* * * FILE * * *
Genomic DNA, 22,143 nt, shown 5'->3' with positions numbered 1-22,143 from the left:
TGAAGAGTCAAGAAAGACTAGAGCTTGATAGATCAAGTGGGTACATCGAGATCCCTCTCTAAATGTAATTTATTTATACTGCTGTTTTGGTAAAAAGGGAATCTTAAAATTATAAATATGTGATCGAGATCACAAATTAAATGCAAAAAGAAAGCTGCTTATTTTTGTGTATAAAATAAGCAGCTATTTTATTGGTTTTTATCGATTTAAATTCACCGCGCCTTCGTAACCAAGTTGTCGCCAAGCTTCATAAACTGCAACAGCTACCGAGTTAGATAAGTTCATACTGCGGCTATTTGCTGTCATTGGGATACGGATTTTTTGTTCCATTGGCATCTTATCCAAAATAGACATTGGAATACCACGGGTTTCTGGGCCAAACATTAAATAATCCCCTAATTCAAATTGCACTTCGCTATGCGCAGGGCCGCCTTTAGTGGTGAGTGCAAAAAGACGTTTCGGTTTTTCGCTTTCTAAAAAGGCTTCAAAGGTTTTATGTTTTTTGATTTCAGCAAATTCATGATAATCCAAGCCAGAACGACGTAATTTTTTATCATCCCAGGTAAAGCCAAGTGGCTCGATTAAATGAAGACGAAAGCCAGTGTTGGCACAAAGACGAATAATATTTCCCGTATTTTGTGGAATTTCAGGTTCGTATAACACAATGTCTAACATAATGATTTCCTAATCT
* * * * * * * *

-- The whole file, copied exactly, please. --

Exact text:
Genomic DNA, 22,143 nt, shown 5'->3' with positions numbered 1-22,143 from the left:
TGAAGAGTCAAGAAAGACTAGAGCTTGATAGATCAAGTGGGTACATCGAGATCCCTCTCTAAATGTAATTTATTTATACTGCTGTTTTGGTAAAAAGGGAATCTTAAAATTATAAATATGTGATCGAGATCACAAATTAAATGCAAAAAGAAAGCTGCTTATTTTTGTGTATAAAATAAGCAGCTATTTTATTGGTTTTTATCGATTTAAATTCACCGCGCCTTCGTAACCAAGTTGTCGCCAAGCTTCATAAACTGCAACAGCTACCGAGTTAGATAAGTTCATACTGCGGCTATTTGCTGTCATTGGGATACGGATTTTTTGTTCCATTGGCATCTTATCCAAAATAGACATTGGAATACCACGGGTTTCTGGGCCAAACATTAAATAATCCCCTAATTCAAATTGCACTTCGCTATGCGCAGGGCCGCCTTTAGTGGTGAGTGCAAAAAGACGTTTCGGTTTTTCGCTTTCTAAAAAGGCTTCAAAGGTTTTATGTTTTTTGATTTCAGCAAATTCATGATAATCCAAGCCAGAACGACGTAATTTTTTATCATCCCAGGTAAAGCCAAGTGGCTCGATTAAATGAAGACGAAAGCCAGTGTTGGCACAAAGACGAATAATATTTCCCGTATTTTGTGGAATTTCAGGTTCGTATAACACAATGTCTAACATAATGATTTCCTAATCT